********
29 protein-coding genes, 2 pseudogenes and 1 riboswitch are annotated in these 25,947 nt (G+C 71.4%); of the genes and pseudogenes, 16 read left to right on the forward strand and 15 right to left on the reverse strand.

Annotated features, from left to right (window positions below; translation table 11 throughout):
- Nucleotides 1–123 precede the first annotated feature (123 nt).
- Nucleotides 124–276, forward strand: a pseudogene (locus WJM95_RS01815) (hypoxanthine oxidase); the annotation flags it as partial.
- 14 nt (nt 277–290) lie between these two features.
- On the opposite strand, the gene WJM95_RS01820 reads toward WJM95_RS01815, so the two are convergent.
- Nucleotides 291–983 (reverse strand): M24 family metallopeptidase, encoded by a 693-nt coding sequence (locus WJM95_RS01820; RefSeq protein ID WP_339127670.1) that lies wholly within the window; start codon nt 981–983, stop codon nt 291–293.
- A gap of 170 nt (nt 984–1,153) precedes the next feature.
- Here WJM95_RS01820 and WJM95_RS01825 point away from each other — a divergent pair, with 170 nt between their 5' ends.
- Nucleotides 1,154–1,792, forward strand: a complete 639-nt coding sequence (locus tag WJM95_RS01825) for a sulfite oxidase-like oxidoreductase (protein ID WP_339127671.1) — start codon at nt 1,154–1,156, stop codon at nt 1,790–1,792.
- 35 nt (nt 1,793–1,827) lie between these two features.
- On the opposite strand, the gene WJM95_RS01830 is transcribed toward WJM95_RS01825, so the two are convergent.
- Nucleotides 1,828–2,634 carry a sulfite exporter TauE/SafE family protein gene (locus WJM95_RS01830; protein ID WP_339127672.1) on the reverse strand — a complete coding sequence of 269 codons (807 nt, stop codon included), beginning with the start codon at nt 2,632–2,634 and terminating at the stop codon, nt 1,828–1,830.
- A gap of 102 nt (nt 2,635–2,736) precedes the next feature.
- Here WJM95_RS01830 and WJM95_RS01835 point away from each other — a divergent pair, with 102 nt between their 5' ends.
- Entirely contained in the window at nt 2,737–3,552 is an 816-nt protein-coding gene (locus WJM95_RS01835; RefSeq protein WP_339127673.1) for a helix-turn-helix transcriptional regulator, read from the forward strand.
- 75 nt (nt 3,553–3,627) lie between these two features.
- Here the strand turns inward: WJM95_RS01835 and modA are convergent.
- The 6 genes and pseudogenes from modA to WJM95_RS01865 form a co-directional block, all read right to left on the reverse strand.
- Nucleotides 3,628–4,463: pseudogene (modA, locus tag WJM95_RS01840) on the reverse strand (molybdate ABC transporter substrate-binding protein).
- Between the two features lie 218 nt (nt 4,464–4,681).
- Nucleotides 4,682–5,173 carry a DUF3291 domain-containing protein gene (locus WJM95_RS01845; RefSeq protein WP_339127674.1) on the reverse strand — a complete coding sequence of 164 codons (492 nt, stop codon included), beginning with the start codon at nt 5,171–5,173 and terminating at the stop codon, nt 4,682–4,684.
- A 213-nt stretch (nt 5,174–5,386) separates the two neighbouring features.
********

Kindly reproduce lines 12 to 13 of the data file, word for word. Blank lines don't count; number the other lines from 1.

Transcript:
- On the opposite strand, the gene WJM95_RS01830 is transcribed toward WJM95_RS01825, so the two are convergent.
- Nucleotides 1,828–2,634 carry a sulfite exporter TauE/SafE family protein gene (locus WJM95_RS01830; protein ID WP_339127672.1) on the reverse strand — a complete coding sequence of 269 codons (807 nt, stop codon included), beginning with the start codon at nt 2,632–2,634 and terminating at the stop codon, nt 1,828–1,830.